# Turn power supplies ON

# Turn on pull up resistors, if you get an error check VPU pin.
# Check VPU is at or near +5V. Look at column 5 (VPU) and the fourth row 

# List available macros for I2C mode
# Use the address search macro to find ChronoDot address, use the 
# DS3231 datasheet to confirm or vise versa to test datasheet coolness.

# Write to seven registers starting at word address 00h
# See figure 3 of DS3231 datasheet, this follows that format exactly
# The Bus Pirate handles the acknowledge bit for you
# The brackets [,] are stop and start for the I2C protocol
I2C>[0xD0 0 0 0 0 0 0 0 0]

# Write the starting memory address (00h) in preparation to read
I2C>[0xD0 0]

# Read the seven registers we just wrote to, remember time is ticking
# See figure 4 of DS3231 datasheet for read format
# The r:7 notation means read 7 times, this is in the Bus Pirate documentation
I2C>[0xD1 r:7]

# Write and cue the memory is possible in a single line
I2C>[0xD0 0 0 0 0 0 0 0 0 [0xd0 0]

# Now just read
I2C>[0xD1 r:7]

# If reading repeatedly is something of interest it wouldn't
# work as expected if just repeating I2C>[0xD1 r:7]
# Instead try setting the memory address to start reading
# and then read all in one line. Try it and watch time tic.
I2C>[0xD0 0 [0xD1 r:7]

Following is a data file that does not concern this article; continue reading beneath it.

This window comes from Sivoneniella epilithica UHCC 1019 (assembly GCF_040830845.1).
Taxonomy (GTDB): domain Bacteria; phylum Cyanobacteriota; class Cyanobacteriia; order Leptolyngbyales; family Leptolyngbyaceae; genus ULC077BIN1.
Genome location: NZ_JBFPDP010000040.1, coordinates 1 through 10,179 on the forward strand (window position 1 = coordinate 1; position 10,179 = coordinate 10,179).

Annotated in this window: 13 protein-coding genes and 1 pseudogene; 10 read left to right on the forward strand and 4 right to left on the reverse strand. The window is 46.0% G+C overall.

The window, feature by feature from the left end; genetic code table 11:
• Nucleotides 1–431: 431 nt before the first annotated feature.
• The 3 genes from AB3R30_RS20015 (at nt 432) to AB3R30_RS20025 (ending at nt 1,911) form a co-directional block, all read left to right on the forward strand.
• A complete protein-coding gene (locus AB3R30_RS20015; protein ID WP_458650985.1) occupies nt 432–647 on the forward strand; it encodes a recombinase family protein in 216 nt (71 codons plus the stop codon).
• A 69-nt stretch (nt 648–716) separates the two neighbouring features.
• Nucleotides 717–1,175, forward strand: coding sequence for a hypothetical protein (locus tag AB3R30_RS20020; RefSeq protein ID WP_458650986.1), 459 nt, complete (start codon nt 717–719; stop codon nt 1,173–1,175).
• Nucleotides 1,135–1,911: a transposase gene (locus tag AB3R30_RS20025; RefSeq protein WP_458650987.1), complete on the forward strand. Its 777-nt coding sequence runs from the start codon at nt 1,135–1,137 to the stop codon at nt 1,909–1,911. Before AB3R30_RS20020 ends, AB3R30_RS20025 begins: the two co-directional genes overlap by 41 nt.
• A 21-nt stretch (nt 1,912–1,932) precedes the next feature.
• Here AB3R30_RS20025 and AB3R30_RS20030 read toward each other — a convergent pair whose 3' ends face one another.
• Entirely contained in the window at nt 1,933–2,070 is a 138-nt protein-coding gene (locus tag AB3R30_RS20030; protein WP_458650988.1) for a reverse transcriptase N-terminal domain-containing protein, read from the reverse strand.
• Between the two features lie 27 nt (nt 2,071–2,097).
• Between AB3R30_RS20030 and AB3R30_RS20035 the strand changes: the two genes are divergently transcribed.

# Power down power supply when ready
# Check that voltage returned to 0

# Place the Bus Pirate back in high impedance mode

# Now back where we started

Possible Problems and Solutions

Warning: no voltage on Vpullup pin

Connect a voltage to the Vpullup pin of the Bus Pirate. In this case the +5V VCC of the ChronoDot will work well, especially with a nice header pin to connect to.

Converting between binary, hex, decimal, octal

Try the example Python3 one-liner or change the Bus Pirate’s display format using the ‘o’ command.

# convert 0x68 to base-10, base-16, base-8, base-2 formats using python3
"int: {0:d}; hex: {0:#x}; oct: {0:#o}; bin: {0:#b}".format(int(’68’,16))


Interfacing the Bus Pirate with a DS3231 RTC using I2C is pretty straight forward when you have all the resources aggregated together. In the above terminal session I demonstrated how to prepare the Bus Pirate for reading and writing via I2C mode. In addition I demonstrated three variations of writing and retrieving information from the DS3231 RTC using the Bus Pirate’s menu interface.

The first time was a plain and simple write, set memory address, then read from that address using three expressions. This method doesn’t allow for quick successive reads as the memory address has to be set again before another read can occur.

I2C>[0xD0 0 0 0 0 0 0 0 0]
I2C>[0xD0 0]
I2C>[0xD1 r:7]

The second time wrote to the memory then cued it for reading using only two expressions. While fewer expressions were used it still requires the same amount of expressions for successive reads.

I2C>[0xD0 0 0 0 0 0 0 0 0 [0xD0 0]
I2C>[0xD1 r:7]

The third method performed the write in one expression and then set the read address and performed the actual reading in a second expression. This method allows successive reads just by reissuing the last expression.

I2C>[0xD0 0 0 0 0 0 0 0 0]
I2C>[0xD0 0 [0xD1 r:7]